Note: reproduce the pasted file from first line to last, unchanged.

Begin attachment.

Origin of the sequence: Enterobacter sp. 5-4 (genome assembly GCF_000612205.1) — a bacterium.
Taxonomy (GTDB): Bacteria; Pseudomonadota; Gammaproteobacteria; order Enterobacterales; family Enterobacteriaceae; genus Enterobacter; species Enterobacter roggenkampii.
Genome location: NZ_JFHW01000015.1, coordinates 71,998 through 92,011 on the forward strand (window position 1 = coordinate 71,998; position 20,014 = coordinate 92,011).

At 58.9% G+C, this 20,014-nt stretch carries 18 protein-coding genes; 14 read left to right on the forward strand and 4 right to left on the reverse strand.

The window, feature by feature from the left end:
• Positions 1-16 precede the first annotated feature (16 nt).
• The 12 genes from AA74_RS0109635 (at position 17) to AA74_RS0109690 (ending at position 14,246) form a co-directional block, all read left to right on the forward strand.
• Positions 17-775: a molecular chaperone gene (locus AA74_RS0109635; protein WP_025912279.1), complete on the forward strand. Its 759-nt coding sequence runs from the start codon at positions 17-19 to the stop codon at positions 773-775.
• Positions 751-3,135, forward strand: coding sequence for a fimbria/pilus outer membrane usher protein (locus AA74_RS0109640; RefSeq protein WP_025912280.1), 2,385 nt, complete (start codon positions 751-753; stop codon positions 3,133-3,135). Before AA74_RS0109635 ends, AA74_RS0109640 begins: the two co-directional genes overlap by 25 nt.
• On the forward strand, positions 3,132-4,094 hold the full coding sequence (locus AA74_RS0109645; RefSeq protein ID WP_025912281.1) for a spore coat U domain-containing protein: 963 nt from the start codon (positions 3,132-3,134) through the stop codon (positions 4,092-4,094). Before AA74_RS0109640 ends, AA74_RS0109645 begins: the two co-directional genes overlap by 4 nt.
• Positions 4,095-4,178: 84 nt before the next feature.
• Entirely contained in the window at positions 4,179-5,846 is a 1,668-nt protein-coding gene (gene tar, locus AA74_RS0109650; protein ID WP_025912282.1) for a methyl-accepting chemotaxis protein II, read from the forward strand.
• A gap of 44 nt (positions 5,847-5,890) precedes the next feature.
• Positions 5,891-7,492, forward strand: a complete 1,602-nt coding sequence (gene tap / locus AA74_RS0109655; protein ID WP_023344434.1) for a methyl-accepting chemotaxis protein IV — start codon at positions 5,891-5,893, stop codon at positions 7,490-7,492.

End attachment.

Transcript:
Origin of the sequence: Enterobacter sp. 5-4 (genome assembly GCF_000612205.1) — a bacterium.
Taxonomy (GTDB): Bacteria; Pseudomonadota; Gammaproteobacteria; order Enterobacterales; family Enterobacteriaceae; genus Enterobacter; species Enterobacter roggenkampii.
Genome location: NZ_JFHW01000015.1, coordinates 71,998 through 92,011 on the forward strand (window position 1 = coordinate 71,998; position 20,014 = coordinate 92,011).

At 58.9% G+C, this 20,014-nt stretch carries 18 protein-coding genes; 14 read left to right on the forward strand and 4 right to left on the reverse strand.

The window, feature by feature from the left end:
• Positions 1-16 precede the first annotated feature (16 nt).
• The 12 genes from AA74_RS0109635 (at position 17) to AA74_RS0109690 (ending at position 14,246) form a co-directional block, all read left to right on the forward strand.
• Positions 17-775: a molecular chaperone gene (locus AA74_RS0109635; protein WP_025912279.1), complete on the forward strand. Its 759-nt coding sequence runs from the start codon at positions 17-19 to the stop codon at positions 773-775.
• Positions 751-3,135, forward strand: coding sequence for a fimbria/pilus outer membrane usher protein (locus AA74_RS0109640; RefSeq protein WP_025912280.1), 2,385 nt, complete (start codon positions 751-753; stop codon positions 3,133-3,135). Before AA74_RS0109635 ends, AA74_RS0109640 begins: the two co-directional genes overlap by 25 nt.
• On the forward strand, positions 3,132-4,094 hold the full coding sequence (locus AA74_RS0109645; RefSeq protein ID WP_025912281.1) for a spore coat U domain-containing protein: 963 nt from the start codon (positions 3,132-3,134) through the stop codon (positions 4,092-4,094). Before AA74_RS0109640 ends, AA74_RS0109645 begins: the two co-directional genes overlap by 4 nt.
• Positions 4,095-4,178: 84 nt before the next feature.
• Entirely contained in the window at positions 4,179-5,846 is a 1,668-nt protein-coding gene (gene tar, locus AA74_RS0109650; protein ID WP_025912282.1) for a methyl-accepting chemotaxis protein II, read from the forward strand.
• A gap of 44 nt (positions 5,847-5,890) precedes the next feature.
• Positions 5,891-7,492, forward strand: a complete 1,602-nt coding sequence (gene tap / locus AA74_RS0109655; protein ID WP_023344434.1) for a methyl-accepting chemotaxis protein IV — start codon at positions 5,891-5,893, stop codon at positions 7,490-7,492.